For a historical figure in the 4th century BCE, Alexander the Great’s life is fairly well documented. The various ancient biographies and accounts about the great king may come to different conclusions about the character of Alexander, as well as motivations behind his conquests, but they tell a remarkably concise story for a man who lived and died more than two millennia in the past.
Like most other periods of Alexander the Great’s conquests, a variety of sources described Alexander’s actions in Egypt. We know that after the Battle of Issus in 333 BCE, Alexander the Great marched his army against the Middle East. In 332, he massacred the population of Tyre after a grueling siege. In the same year, he allegedly took most of Gaza without bloodshed, except when a city led by a man named Battis refused to surrender. The citizens of that particular city were butchered or enslaved, and the leader was tortured to death. In Egypt proper, we know he visited Memphis and paid respects to the sacred Apis Bull. He also founded the great city of Alexandria, and traveled to the Siwah Oasis to honor the god Ammon, who was often associated with Zeus. After that, he left Egypt and continued to press deeper into the Persian Empire.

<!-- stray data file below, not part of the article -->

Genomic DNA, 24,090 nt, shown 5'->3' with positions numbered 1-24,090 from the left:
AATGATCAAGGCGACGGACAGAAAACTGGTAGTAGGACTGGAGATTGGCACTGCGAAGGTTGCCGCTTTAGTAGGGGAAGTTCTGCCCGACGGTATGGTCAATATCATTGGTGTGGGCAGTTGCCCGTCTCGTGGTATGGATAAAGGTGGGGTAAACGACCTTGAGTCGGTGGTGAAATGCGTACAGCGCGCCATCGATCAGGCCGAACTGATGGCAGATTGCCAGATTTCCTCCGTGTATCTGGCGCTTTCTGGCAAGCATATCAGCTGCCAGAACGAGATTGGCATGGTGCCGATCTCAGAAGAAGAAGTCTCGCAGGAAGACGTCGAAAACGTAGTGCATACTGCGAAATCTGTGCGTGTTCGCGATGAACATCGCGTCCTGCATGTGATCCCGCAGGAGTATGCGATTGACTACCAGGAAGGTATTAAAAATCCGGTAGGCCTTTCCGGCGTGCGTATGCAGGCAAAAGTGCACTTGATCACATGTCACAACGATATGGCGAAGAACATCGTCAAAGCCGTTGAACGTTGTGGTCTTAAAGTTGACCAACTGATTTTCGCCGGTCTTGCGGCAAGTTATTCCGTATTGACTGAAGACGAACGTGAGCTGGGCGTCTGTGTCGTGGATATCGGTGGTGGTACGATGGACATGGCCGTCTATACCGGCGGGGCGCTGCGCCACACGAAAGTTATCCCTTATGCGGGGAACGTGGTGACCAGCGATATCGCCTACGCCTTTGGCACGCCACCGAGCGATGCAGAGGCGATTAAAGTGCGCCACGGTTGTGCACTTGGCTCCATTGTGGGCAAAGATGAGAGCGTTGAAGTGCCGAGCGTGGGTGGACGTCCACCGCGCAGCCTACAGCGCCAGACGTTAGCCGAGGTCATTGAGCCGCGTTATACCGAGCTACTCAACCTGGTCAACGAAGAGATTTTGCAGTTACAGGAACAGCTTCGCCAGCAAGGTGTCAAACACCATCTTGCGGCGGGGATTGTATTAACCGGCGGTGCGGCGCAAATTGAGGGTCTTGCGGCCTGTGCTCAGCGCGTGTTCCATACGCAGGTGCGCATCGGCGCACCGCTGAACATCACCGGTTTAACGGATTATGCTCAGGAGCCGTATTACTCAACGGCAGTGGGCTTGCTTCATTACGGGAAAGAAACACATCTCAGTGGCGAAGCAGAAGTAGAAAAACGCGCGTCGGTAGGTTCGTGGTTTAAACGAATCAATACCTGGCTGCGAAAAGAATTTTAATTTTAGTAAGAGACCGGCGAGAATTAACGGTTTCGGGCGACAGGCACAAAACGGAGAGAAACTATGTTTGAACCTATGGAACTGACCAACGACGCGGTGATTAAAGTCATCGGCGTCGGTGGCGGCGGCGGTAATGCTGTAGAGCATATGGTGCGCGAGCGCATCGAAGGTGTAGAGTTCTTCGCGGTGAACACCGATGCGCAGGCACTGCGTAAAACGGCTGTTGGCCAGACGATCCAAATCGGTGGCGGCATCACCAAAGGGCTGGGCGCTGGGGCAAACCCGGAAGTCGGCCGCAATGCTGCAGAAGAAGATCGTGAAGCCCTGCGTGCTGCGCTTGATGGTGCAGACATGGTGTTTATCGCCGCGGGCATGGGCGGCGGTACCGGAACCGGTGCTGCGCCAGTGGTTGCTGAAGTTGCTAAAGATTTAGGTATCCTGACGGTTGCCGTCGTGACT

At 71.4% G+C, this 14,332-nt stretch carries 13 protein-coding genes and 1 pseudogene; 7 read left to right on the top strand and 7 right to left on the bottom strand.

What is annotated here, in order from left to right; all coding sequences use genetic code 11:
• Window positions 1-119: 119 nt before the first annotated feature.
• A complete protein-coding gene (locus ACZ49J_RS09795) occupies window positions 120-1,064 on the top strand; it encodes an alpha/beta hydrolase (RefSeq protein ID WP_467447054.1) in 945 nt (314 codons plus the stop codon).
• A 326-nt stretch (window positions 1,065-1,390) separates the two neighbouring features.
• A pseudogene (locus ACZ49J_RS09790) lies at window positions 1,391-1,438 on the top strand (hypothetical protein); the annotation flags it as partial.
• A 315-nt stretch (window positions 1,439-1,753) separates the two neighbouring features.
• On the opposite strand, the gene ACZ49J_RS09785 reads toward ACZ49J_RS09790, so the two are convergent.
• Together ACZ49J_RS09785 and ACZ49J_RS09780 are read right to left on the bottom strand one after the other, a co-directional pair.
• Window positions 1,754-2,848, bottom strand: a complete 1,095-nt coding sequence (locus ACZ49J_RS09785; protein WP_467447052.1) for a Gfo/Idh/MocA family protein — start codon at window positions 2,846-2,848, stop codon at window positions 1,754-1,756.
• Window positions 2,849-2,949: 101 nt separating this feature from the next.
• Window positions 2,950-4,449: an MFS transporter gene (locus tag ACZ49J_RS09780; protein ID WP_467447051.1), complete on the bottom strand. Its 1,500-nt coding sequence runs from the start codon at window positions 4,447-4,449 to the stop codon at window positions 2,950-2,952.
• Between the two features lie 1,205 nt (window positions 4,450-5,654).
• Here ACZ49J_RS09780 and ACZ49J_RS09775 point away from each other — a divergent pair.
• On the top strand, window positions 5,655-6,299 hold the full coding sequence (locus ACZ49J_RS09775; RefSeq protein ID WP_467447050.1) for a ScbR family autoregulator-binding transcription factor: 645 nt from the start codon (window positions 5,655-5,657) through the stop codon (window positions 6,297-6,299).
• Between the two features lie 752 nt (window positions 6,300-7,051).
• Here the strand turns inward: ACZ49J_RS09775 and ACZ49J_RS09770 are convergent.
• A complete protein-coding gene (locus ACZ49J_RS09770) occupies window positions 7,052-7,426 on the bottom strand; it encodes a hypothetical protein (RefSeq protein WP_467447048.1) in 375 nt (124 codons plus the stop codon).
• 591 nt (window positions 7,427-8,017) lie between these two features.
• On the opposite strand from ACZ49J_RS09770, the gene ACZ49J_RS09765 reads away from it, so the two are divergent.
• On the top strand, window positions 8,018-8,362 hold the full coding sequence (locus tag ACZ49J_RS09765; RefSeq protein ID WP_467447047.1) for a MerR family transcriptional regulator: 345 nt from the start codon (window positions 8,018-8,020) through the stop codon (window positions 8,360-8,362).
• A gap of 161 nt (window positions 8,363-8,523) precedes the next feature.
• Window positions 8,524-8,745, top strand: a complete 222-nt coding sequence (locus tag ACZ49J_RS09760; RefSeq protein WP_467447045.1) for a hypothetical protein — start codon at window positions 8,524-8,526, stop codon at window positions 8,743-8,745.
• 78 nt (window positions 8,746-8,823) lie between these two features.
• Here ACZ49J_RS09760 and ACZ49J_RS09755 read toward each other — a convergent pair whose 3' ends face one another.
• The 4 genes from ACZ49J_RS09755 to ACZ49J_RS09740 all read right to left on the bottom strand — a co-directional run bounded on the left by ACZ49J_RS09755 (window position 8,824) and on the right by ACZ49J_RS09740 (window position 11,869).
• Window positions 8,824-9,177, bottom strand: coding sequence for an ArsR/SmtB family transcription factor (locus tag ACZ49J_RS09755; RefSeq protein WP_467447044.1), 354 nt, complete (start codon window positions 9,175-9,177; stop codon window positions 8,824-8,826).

After reading about all of these things that Alexander the Great did in the Middle East and Egypt, many observers have an interesting question—did Alexander the Great visit the Great Pyramids of Giza? Unfortunately, no one knows. Every single major source about Alexander’s life neglects to mention if the king went to see the pyramids and their iconic guardian sphinx. As an educated and worldly man, there is no way that Alexander was ignorant of the pyramids’ existence. For the most part, most scholars believe Alexander the Great certainly took a trip to the Great Pyramids—yet, the ancient sources oddly made no mention of the great king ever paying the famous structures a visit.
Written by C. Keith Hansely.
- Alexander the Great by Philip Freeman. New York: Simon & Schuster Paperbacks, 2011.
- Alexander the Great: The Story of an Ancient Life by Thomas R. Martin and Christopher W. Blackwell. New York: Cambridge University Press, 2012.